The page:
Clueless when it comes to choosing meats to grill, beyond those expensive never-fail rib steaks? Read up and learn how to choose and grill even the cheaper cuts.
In the meat department, we have ever-creative and colorful titles given to meats by our butchers. Sandwich steak, family steak, finger steak, and my all-time favorite – mush steak. Really? Find me a cow with fingers, or a cut called “mush” and I’ll pay you.
On to the beef. There are 5 primal kosher cuts of meat: chuck, rib, brisket, plate, and shank. Each cut comes from a different part of the cow and thus will benefit from different cooking methods.
The 5 Kosher Cuts
- The rib is a tender part of the cow, with good marbleization, and therefore is best suited to dry heat cooking, aka grilling, broiling or roasting. The exception to this rule is the Deckle, or top-of-the-rib, which is great for stews, pot roast or cholent.
- Chuck is a tougher cut, so to get the most flavor out of it, it should be cooked with moist heat, at low temperature, like braising or stewing. Chuck is also used for ground beef to make hamburgers! More on that later. Sometimes, chuck can be cut in such a way to make it useable for grilling. Those cuts are usually labeled chuck minute steak, filet steak or split steak.
- Brisket is also tough, and needs low and slow cooking to tenderize all the connective tissue and make it super flavorful and melt-in-your-mouth. Hence all the pulled brisket we’ve been seeing lately. Brisket is also hugely popular in the smoked BBQ scene.
- Plate is quite fatty, as it’s cut from the belly. This is where we get the delicious skirt and hanger steaks, as well as short ribs. The steaks are best if marinated (to tenderize) and then grilled very quickly over high heat (it will dry out if left on the grill too long). Short ribs are best when braised in a smoky BBQ sauce with lots of onions. Yum. Note: Soak hanger and skirt steak in water for 30 minutes before cooking to reduce saltiness. Also, don’t season with salt as you would other cuts of meat.
- Shank is very tough and bony, which is why it is mostly used for soups and stocks.
Now that you know where the meat comes from, and the characteristics of each cut, you will be able to ask your butcher where that “mush” steak was cut from, and how you should go about preparing it.
But, Esti, grilling meat every other day is so expensive! And imagine my big teenage boys asking for seconds, I’ll need to rob a bank this summer! Not to worry, I’ve got you covered.
Expensive vs. Inexpensive Cuts
The most expensive cuts of meat are rib steaks, ribeye, Delmonico steak, brick roast (aka French or chuck eye roast), surprise steak (aka rib cap) and 1st cut brisket. Cheaper meats include kalichel, top of the rib, chuck steaks, and deckle. All the rest fall somewhere in between. An interesting factoid: London Broil is not a cut of meat, but rather a cooking method – marinating the meat, then grilling and slicing thinly against the grain. Butchers cut it from many parts of the cow, including chuck, flatiron/oyster blade, and shoulder.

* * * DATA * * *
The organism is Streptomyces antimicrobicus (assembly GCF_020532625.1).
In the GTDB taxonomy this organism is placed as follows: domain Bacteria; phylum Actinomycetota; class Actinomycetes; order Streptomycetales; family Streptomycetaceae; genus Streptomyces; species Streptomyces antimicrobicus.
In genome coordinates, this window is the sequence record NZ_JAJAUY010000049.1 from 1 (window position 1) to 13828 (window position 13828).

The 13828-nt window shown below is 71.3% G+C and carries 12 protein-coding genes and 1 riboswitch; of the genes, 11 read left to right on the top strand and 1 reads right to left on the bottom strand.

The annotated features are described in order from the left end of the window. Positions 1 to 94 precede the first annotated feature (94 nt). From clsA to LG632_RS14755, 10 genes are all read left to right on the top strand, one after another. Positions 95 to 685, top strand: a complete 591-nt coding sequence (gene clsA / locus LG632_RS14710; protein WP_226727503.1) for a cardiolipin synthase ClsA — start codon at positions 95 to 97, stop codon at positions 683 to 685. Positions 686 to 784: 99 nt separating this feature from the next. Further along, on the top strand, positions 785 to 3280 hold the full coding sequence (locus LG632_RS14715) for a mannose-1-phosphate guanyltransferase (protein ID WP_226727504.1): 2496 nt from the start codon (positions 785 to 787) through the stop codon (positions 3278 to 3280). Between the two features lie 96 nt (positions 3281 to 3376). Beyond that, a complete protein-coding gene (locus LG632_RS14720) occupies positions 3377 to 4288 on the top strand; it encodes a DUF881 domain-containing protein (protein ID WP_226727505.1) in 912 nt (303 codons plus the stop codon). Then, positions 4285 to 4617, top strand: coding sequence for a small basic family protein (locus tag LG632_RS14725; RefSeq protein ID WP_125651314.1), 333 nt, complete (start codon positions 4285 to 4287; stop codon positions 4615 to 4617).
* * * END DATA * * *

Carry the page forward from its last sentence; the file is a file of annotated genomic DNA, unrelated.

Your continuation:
Can you substitute a cheap cut for an expensive one? Depends. Certain cuts, like 1st cut brisket, are too lean for high heat like grilling and will be tough and rubbery. However, chuck has loads of flavor, so if you get one of the alternative chuck steak cuts, it can work if you grill it quickly (although it might me a bit chewy). Marinated London broil is also a good cheap alternative. To help cheaper meats get more tender and flavorful, a good tip is to score the meat, which is cutting very shallow slits on the surface to allow spices or marinade to penetrate better. Another interesting note, real filet mignon is actually cut from the loin, so it’s not kosher. What the butcher sells as filet mignon is the center of the rib.
Here are a few more tips before I share some awesome, easy recipes to kick your bbq game up a notch this summer.
- Season your meat as close to cooking time as possible. The salt will draw out the moisture from the meat if left to sit for too long, and that will result in dry steaks.
- Invest in a good meat thermometer. The top of the line brand is ThermaPen, but it sells for upwards of $85 (also available here). More affordable options are ThermoPop at $34 and Lavatools Javelin at $27. Chicken should be cooked to an internal temperature between 165 and 175 degrees. Meat is at 130-135 for medium-rare, 140-145 for medium, 150-155 for medium-well, and 160 and up for well done.
- REST YOUR MEATS! The cooking process makes the juices collect in the center of the meat, so slicing immediately after cooking, is essentially like popping a balloon. Allowing the meat to rest will give the juices time to redistribute itself evenly throughout the piece of meat so that you have the most succulent juicy bites from start to finish.